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I need to figure out this electrical issue.

I have a client who has a Hot tub, he called me a while back because when he wad standing on the ground (bare feet) he felt a tingle when touching water in hot tub.

So using my volt metre I was getting 9.6 volts from the surface of the water to the earth beside tub, I also checked for voltage around yard and found 8 volts from my panel ground wire to earth, as well as sprinkler system to earth. From the exposed ground wire on hydro pole, meter is reading 3 volts to earth.

Next I shut off the main disconnect switch thinking it may be possible I had voltage leakage through a nicked line somewhere in the home. Now with no power from main disconnect into the house I was still getting the same voltages through out the yard 馃.

After some thought and a phone call to a fellow electrician he recommended I remove the neutral from the panel, so I did, completely removed neutral from the lug.
I now had no voltage being picked up any where! 馃槉
I reconnected the neutral back into panel and problem came back.
I called hydro and they sent out a trouble crew to investigate, they said there is no issues with voltages on their end.
I've never came across this before and don't know what to do to remedy, it makes sense in my head that when the main neutral is disconnected from hydro's end and problem goes away that there must be something wrong with grounding of transformer or something along those lines.

The 400 Amp panel I installed in the home is grounded with #2 bare copper to 2 ground plates baried approx. 36" below grade.

Please respond if you have any ideas of what could be the issue and how to correct the problem.
 

Hackenschmidt
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This sounds like the problem is with a neighbor on the same transformer, they have a loose neutral or lost their neutral. With your neutral connected, the path through ground (through your premises) is the path of least resistance back to the transformer. With it disconnected, the path through your earth is still a lot higher resistance than the path through their earth, so the voltage goes away.

Just a stab.
 

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Since the entire North American power grid has every neutral grounded at every point, there is literally current coming in to every neutral from the outside. Because there are an infinite amount of parallel paths, some current, no matter how small, must be flowing through every land surface down to the smallest square miliimeter.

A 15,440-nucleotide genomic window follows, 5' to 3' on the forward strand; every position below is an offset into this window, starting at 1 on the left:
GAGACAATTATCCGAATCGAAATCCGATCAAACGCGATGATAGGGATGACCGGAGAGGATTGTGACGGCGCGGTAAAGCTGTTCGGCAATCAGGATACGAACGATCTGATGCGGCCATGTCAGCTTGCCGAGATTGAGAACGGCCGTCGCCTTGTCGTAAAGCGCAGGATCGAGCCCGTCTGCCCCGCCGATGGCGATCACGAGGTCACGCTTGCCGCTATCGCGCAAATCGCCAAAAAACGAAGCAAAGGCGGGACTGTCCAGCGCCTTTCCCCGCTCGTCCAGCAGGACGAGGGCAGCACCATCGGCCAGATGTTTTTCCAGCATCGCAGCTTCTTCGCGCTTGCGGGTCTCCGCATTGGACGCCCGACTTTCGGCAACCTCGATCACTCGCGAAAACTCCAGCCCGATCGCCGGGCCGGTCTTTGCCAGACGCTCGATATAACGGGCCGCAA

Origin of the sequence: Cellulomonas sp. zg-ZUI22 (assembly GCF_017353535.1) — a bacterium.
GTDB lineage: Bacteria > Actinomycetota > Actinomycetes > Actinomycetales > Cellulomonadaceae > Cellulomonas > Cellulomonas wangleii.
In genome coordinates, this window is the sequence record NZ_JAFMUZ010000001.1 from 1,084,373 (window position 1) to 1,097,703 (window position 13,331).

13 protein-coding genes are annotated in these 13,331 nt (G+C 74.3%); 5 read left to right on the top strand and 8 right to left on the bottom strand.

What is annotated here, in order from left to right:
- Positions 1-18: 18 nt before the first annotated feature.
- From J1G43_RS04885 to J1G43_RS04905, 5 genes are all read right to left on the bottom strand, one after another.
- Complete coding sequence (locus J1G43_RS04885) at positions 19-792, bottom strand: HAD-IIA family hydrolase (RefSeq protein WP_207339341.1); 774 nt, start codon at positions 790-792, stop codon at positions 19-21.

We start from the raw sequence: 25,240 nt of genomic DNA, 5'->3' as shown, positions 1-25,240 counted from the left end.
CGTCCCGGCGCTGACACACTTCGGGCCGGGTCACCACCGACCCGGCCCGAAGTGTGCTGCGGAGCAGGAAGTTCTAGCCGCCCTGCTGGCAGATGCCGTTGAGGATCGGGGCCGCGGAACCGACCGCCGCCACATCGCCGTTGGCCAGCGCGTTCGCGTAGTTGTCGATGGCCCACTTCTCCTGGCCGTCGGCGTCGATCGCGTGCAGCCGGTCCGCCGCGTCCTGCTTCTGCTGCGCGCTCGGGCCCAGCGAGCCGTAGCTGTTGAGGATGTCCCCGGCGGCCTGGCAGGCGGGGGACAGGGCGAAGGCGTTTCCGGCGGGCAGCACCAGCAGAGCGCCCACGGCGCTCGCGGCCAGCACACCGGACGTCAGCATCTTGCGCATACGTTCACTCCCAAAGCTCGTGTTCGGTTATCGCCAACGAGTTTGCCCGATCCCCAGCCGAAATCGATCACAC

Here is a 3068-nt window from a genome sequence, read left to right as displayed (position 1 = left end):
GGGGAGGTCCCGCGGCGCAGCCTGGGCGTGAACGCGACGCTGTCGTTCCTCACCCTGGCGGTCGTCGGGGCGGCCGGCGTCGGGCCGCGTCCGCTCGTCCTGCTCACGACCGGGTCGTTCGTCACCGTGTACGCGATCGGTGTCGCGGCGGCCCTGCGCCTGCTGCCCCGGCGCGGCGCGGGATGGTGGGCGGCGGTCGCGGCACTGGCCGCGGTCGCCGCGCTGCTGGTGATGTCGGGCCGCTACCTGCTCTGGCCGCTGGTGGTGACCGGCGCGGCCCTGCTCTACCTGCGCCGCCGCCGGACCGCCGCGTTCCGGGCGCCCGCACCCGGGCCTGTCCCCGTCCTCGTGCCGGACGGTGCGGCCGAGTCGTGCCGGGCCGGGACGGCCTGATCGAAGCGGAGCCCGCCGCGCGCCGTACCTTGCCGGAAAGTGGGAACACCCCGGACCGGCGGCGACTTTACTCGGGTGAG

Your problem is closer to home I think. First thing to do is load each phase and check voltage to neutral. Put 1500 watts of a space heater on one phase and check the voltage to neutral as you vary the power of the heater. Do it for both phases. If the voltages to neutral are swinging wildly like A phase is 80 V but B phase is 160, there is a problem with the neutral to your panel, up and including the transformer.
If not, there is something wrong somewhere nearby. If the hot tub is the main concern, a good does of equipotential bonding should cure the symptom.

Running a ground ring around the entire property and bonding it back to the neutral at the service may be effective.
 

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Thank you I'll try getting ahold of the neighbor to gain access and check that.
If you can't work with the neighbor the next step would be to get the power company involved. Once the problem home is located they have the ability to condemn and disconnect. It could also be on their side.

A bad neutral connection to a neighbors home.
Anywhere from their panel, meter, weatherhead, utility splice point, or transformer.

Another thought at a neighbor house it could be a circuit going out in the yard like a shed, pool equip, or lighting.
 

Just trying to get home
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Follow the voltage drop with your client's house down/disconnected.

Like these guys said ^^^ likely it will lead to a neighbor's house.
 

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If all of the voltage readings between the electrical system's grounded parts (raceways, grounding electrodes, hot tub water, etc.) and true earth stay the same regardless of whether the main breaker is on or off, then the problem is definitely not with your customer's property. It's also not likely a problem with a neighbor's neutral either, since that would show up as CURRENT through your customer's neutral-ground bond, not the voltage differentials you're measuring between bonded parts and earth - unless your customer also happens to have a bad neutral at the same time, which would show up with other symptoms.

The main problem that causes these symptoms is a bad connection between the transformer and the utility's system neutral. In other words, this is likely a primary-side issue. The transformer's primary current is returning to the substation through the earth, via the customer's grounding electrodes (and other accidental parallel paths - like the customer's body when he touches the hot tub water). You should see the voltages rising when heavy loads are applied.

Disconnecting the neutral is dangerous (even with the main breaker off) because you are removing one of the main return paths for the transformer's primary current. If the pole-base grounding electrode is compromised too, you could see up to 7200V on that open neutral! Not good. The utility needs to take another look at this.
 

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You also must look into whether the hot tub is EXCESSIVELY insulated to ground.

My Brother in Law faced this issue.

What can happen is that current/ charge can be induce directly into the swirling water... something first noted by Faraday.

For the water is ionized by body sweat, which keeps rising over time, until the HO flushes it all out.